Well, well, well. What could possibly go wrong with reviving a multi-failure space research station. Let’s hope the game itself is actually good.

  8. Faults says:

    I must say, absolutely nothing about the marketing or press so far is instilling any confidence that this game is going to turn out well.

    Multiplatform Cryengine release, hackneyed spooky space station location, almost no actual gameplay footage, ‘spiritual successor to System Shock’ despite almost no evidence of any immersive-sim elements, dull visual design, incredibly boring looking enemies, and now a story trailer that at best could be described as rote.

    The only distinguishing thing shown thus far is the lead character’s ability to turn into household objects. I’m still maintaining my stance that this is just being used as a dumping ground for all of Arkane’s ideas that didn’t work for Dishonored, and Bethesda have attached the Prey IP to hope it shifts a few hundred thousand copies. I hope I’m proven wrong.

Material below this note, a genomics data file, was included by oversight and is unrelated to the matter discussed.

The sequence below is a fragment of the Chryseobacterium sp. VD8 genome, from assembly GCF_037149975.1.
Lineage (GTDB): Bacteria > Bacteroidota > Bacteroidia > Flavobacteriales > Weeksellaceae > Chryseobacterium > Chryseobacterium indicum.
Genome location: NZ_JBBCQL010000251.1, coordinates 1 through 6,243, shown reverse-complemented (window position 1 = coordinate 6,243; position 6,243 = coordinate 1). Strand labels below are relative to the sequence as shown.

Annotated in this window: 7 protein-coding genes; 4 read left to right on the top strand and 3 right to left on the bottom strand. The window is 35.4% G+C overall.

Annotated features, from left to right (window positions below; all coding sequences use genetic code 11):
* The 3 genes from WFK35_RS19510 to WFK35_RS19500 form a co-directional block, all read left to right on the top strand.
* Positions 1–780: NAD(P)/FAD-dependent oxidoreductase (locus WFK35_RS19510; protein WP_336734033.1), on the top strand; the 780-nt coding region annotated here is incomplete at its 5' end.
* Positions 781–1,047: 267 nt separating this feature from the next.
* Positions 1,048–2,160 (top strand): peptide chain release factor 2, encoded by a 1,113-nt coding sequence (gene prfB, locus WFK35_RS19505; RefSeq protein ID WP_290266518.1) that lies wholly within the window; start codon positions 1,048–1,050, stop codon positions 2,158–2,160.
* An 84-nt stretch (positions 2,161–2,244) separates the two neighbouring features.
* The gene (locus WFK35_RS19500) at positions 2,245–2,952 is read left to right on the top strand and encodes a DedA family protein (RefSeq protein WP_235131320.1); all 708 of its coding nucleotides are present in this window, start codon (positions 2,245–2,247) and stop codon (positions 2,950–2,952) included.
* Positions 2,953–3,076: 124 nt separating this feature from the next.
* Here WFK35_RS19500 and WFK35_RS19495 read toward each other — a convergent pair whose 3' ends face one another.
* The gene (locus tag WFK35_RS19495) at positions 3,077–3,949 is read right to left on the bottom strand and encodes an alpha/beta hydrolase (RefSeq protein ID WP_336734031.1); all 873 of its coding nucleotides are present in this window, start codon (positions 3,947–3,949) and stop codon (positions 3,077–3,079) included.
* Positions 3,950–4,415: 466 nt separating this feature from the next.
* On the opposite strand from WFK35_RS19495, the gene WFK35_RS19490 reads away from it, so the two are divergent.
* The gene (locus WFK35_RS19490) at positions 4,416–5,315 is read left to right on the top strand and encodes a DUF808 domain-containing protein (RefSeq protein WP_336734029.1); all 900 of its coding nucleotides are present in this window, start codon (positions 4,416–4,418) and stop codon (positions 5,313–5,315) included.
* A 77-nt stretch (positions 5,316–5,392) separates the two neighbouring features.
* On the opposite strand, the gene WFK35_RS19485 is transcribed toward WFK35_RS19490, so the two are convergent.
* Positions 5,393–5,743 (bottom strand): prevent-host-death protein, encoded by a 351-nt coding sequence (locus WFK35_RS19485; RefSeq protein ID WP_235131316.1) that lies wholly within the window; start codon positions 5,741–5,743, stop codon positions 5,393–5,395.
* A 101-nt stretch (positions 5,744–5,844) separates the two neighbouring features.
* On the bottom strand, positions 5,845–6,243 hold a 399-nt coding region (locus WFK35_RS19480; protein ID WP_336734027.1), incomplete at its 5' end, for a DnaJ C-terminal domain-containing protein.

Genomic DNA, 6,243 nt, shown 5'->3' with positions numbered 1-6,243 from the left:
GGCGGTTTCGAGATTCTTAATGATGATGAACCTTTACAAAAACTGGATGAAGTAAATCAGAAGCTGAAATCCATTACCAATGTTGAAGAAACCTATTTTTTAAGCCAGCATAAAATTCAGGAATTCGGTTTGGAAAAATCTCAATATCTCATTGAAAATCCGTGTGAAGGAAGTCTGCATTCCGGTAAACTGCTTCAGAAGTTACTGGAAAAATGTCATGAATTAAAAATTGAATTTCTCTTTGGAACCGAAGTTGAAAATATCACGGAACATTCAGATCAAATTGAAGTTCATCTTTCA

9. faircall says:

    Who are the press sneak fucks who leaked this?

  10. theblazeuk says:

    To counter the negativity: I am enjoying what this looks like so far.

    IDK what world people are saturated with creepy sci-fi horror on a spacestation but it’s not the one I live in. There’s System Shock and then there’s Alien Isolation.

    • faircall says:

      I also think it looks excellent. Perhaps some people are approaching it with a negative bias because it’s so different from the canceled Prey 2.

      • Zekiel says:

        I’m feeling positive about this. Basically I feel positive about anything Arkane do after Dishonored :-)

    • immaletufinishbut says:


  11. Otterley says:

    Will we be seeing British politicians trying to reverse the privatisation? Will they be slumming it with the victims to show us how badly TrainStar is coping?

  12. immaletufinishbut says:

    Holy shit, do you people actually react positively to anything?